The Nobel Peace Prize 2021
The Nobel Peace Prize 2021 was awarded jointly to Maria Ressa and Dmitry Andreyevich Muratov "for their efforts to safeguard freedom of expression, which is a precondition for democracy and lasting peace."1
Fighting for press freedom
In 2012, she was one of the co-founders of the Rappler online news site. As an investigative journalist, she has distinguished herself as a fearless defender of freedom of expression and has exposed the abuse of power, use of violence and increasing authoritarianism of the regime of President Rodrigo Duterte. In particular, Ms. Ressa focused critical attention on President Duterte’s controversial, murderous anti-drug campaign. She and Rappler have also documented how social media are being used to spread fake news, harass opponents and manipulate public discourse.2
Early life and Princeton University
Ressa was born in Manila on October 2, 1963. Ressa's father died when she was one year old. Her mother then moved to the United States, leaving Ressa and her sister with their father's family, but would visit her two children frequently. Subsequently, her mother married an Italian-American man and returned to the Philippines. She brought both of her children to the United States when Ressa was ten years old. Ressa was adopted by her stepfather and she took his last name. Her parents relocated to Toms River, New Jersey where she went to Toms River High School North, a public school nearby.
Ressa was an undergraduate student at Princeton University, where she graduated cum laude with an A.B. in English and certificates in theater and dance in 1986. She completed a 77-page-long senior thesis titled "Sagittarius." She was awarded a Fulbright Fellowship to study political theater at the University of the Philippines Diliman where she also taught several journalism courses as a faculty member in the university.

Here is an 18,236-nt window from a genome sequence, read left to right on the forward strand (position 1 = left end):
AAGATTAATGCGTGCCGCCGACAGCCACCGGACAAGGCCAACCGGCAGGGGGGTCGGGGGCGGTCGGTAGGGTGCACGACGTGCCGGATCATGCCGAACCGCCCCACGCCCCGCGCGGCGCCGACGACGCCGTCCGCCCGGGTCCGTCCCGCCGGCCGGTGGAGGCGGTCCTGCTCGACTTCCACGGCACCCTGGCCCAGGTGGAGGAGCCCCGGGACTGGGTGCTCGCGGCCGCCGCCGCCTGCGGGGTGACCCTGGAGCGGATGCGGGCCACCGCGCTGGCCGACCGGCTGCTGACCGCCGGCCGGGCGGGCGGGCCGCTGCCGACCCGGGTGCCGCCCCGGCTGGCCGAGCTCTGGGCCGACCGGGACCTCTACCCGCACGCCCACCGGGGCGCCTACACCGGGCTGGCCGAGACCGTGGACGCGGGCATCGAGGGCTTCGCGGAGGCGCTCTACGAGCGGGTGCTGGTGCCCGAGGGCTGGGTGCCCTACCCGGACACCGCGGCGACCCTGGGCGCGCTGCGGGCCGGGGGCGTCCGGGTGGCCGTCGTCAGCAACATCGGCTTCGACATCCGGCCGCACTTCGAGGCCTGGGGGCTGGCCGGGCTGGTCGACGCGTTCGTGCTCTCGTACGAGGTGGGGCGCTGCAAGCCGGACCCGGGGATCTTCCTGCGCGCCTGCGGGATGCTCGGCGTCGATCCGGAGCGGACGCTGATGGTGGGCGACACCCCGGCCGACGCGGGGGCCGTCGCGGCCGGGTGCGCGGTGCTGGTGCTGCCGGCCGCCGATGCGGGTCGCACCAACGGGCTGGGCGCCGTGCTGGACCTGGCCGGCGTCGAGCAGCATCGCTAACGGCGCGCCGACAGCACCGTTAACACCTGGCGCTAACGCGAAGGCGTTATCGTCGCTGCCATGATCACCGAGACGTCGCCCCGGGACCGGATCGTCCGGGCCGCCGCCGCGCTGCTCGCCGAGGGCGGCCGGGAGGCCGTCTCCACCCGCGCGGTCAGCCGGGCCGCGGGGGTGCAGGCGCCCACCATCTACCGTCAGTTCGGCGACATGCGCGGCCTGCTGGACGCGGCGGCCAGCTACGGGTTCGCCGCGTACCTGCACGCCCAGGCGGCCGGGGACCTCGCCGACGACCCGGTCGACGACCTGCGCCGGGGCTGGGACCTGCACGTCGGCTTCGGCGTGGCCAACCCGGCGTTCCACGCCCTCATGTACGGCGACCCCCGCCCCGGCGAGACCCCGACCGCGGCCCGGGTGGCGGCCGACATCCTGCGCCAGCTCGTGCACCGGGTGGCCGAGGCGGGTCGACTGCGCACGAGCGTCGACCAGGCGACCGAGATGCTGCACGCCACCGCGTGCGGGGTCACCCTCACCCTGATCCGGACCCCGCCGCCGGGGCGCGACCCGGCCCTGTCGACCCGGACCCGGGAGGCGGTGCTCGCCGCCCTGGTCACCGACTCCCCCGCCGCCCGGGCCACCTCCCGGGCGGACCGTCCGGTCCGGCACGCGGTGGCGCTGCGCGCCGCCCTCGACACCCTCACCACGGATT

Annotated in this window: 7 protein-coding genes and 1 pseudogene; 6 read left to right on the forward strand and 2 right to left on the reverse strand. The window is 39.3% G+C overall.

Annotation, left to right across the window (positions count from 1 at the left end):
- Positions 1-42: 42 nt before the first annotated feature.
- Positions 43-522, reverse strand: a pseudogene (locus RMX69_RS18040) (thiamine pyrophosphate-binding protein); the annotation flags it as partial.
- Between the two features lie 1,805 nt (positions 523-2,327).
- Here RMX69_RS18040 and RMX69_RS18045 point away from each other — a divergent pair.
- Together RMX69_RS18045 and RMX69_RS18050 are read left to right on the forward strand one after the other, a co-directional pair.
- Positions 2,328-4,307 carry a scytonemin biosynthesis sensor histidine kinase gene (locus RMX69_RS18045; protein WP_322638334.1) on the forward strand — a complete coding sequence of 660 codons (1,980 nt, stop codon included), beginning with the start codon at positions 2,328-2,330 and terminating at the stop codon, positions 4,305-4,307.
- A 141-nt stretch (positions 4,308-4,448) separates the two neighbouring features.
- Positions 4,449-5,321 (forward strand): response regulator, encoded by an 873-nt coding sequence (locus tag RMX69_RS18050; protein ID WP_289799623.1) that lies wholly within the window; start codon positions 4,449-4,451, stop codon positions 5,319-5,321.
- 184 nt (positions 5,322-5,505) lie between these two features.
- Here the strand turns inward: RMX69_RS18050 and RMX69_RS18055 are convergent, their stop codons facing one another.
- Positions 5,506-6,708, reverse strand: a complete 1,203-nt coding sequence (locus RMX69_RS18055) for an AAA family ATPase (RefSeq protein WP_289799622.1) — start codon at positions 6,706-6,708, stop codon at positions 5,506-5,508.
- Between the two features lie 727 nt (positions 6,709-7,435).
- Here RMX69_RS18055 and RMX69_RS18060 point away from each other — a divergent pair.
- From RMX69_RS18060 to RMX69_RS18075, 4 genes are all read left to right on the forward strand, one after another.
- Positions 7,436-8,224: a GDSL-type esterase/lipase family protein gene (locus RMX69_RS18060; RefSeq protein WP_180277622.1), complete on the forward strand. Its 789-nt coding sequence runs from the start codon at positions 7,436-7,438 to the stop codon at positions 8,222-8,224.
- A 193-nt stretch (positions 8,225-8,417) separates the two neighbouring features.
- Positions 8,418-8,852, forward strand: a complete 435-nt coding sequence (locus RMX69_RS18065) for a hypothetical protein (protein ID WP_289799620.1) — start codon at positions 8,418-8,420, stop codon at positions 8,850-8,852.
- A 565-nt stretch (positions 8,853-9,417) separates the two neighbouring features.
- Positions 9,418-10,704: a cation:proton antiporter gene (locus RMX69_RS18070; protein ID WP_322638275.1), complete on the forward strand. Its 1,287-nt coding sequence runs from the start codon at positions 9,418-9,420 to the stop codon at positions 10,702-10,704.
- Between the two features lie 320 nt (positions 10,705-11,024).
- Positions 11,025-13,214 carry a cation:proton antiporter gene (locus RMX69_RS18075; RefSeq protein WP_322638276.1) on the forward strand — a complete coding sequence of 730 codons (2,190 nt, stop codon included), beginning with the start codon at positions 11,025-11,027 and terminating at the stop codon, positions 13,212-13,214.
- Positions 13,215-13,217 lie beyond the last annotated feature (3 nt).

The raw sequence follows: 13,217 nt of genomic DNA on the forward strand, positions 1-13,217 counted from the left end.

A journalist under siege in the Philippines
Ressa studied theater at Princeton, but what she found in the Philippines “was real-life theater. During that year, I learned a ton about politics.” With that experience, Ressa became CNN’s bureau chief in Manila and then in Jakarta, head of the leading TV network in the Philippines, ABS-CBN News. When three journalists on her staff were kidnapped by an al-Qaida affiliate in the Philippines, she negotiated their release. That led to her book, 10 Days, 10 Years: From Bin Laden to Facebook.
In 2011, Ressa co-founded Rappler, a smaller, leaner, quicker news operation that leveraged the Philippines’ rapidly expanding social-media networks to become one of the country’s leading sources of news.
In 2016, Rodrigo Duterte was elected president. Soon after, Rappler became a target for the authoritarian leader and his allies on social media. Ressa and the company faced regulatory and legal challenges, online death threats, and even the possibility of prison for criminal charges that she indicated were trumped up.
Initially, Ressa sensed great possibilities for social media to promote democracy. “We saw this great potential, and we made it a reality,” she said. “We felt technology and data were going to be how journalism would survive. We saw Rappler as quality journalism in your pocket.” Rappler’s growth was driven by the nearly universal use of Facebook in the Philippines, especially by millennials. For Rappler, the attacks on social media intensified in October 2016, when it published a series on propaganda, the first of which was titled “Propaganda War: Weaponizing the Internet” about the use of trolls and fake online accounts in the country’s politics. Ressa began receiving as many as 90 hate messages an hour. “It showed us the machine had turned and targeted us,” she said. Ressa instituted counseling for her 100 employees and heightened security measures. “I’ve been a war-zone correspondent,” she said. “You always need to be prepared.”
Then, in February 2017, the government’s regulatory body for securities began an investigation into whether Rappler’s ownership structure was illegal. In March 2018, the National Bureau of Investigation opened multiple cases involving Rappler, including tax evasion and cyber-libel. Ressa found herself facing five to 15 years in prison if convicted.